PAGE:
Most foliage plants prefer day temperatures between 65 degrees and 75 degrees with night temperatures usually 5 to 10 degrees lower. Avoid extreme temperature changes, such as cold and hot air blasts from windows, radiators, heating and air conditioning vents. Take special care near cold window panes too. Cold glass can damage foliage.
During the winter, most homes have less than 30 percent humidity and some houseplants may suffer. Humidity can be increased with a humidifier. Setting plants on pebbles in a water-filled tray increase humidity too. Make sure the pots are not sitting directly in water. Another technique is to group plants together which improves the humidity immediately surrounding them.
Misting plants does not always work well. The humidity level is affected for only a short time and repeated misting is necessary. While some plants tolerate misting, other plants do not. With too much misting, the incidence of disease may increase.
Take care not to over-fertilize your plants. Plants should be fertilized only when they are actively growing.
Most houseplants will not need to be fertilized more than once every 1 – 3 months, between March and September. During the short days of winter, plants experience a rest period and usually need very little or no additional fertilizer. This schedule is sufficient to maintain their health.
If you fertilize more frequently, the plants may outgrow their pots and space too soon. Also, plants may be damaged with too much fertilizer, especially when their growth rate is slowed in dim light. Too much fertilizer can burn roots.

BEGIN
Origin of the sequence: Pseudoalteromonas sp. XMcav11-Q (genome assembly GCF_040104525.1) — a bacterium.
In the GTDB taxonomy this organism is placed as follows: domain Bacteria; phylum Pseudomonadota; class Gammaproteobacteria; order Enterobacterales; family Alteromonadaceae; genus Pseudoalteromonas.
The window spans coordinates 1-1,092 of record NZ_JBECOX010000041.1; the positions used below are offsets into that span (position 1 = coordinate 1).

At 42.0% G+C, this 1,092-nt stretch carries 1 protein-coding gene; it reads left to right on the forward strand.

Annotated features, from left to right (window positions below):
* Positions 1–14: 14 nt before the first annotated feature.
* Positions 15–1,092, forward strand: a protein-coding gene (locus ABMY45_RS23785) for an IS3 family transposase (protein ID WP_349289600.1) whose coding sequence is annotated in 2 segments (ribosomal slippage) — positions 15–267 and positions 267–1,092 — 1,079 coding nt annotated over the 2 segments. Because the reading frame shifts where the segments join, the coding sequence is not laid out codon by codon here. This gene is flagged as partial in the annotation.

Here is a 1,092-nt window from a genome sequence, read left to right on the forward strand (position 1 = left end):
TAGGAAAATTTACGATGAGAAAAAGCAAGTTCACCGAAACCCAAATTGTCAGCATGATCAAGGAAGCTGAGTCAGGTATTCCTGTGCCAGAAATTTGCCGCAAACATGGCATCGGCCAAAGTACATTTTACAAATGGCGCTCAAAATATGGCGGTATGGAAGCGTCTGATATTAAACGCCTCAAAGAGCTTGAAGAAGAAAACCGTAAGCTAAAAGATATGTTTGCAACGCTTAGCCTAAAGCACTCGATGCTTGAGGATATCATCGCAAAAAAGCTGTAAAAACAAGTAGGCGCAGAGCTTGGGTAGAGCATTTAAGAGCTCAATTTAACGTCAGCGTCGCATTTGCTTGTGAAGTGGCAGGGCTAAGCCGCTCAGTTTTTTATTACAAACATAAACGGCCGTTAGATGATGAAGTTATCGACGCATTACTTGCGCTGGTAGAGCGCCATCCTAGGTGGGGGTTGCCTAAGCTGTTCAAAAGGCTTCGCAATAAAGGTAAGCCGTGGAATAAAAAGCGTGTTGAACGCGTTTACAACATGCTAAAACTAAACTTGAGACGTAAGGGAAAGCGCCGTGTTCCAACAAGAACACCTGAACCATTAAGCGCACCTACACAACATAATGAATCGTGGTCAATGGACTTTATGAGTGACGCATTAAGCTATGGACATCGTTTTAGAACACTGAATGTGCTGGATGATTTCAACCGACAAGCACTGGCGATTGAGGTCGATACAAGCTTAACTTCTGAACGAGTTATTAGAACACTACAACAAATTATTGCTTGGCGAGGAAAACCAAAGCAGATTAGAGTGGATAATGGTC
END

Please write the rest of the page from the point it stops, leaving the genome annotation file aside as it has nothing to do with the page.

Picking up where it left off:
We recommend a commercially available fertilizer. Specially labeled fertilizers for houseplants work well. A good ratio to choose is a 1:2:1, such as 5-10-5 or 10-20-10. Also a balanced ratio is good, such as 10-10-10. Follow the directions on the label. Never use a stronger mixture than what is recommended.
Fertilizers may be liquid, powder or tablet. Also, slow-release forms can be mixed into the potting soil at planting time or applied to the surface. Most last 3-4 months
To help avoid a salt buildup in the soil, leach the pot every 4-6 months. Pour a large volume of plain water into the pot and allow it to drain through completely. Empty the saucer.
Making sure your plants receive enough water during your absence is the challenge. Cover the plants using a clear plastic bag that is large enough to accommodate each of them. Then place the enclosed plant in a shallow pan with pebbles and some water. This set-up should be sufficient for 7-8 days. For an extended vacation, ask someone to check on them regularly.
Many people move their houseplants outdoors during the warm summer months. Often this helps reinvigorate them. Do not place them in direct sun. A north-side exposure or under a tree works well. It is best to introduce plants to a new location slowly. Begin this acclimatization by placing outdoors for just a few hours on the first day. Each day, increase the time. By the end of 1-2 weeks, these plants should be ready for their new spot.
In the fall, bring them back into the house before the temperature drops. Repeat the acclimatization steps. Inspect them for insects and disease. Often it is a good idea to re-pot them into fresh potting mix before returning them indoors. Be aware that plants may be infected with disease or insects when moved indoors. Quarantine them from other indoor plants for 2-3 weeks to minimize this risk.
Keep houseplants clean by carefully washing foliage. Washing leaves with water or cleaning with leaf polish is not recommended on plants with pubescent (hairy) leaves.
Plain, room temperature water or a soft, damp cloth works well. Leaf polish products should be used sparingly and only on plants with firm foliage.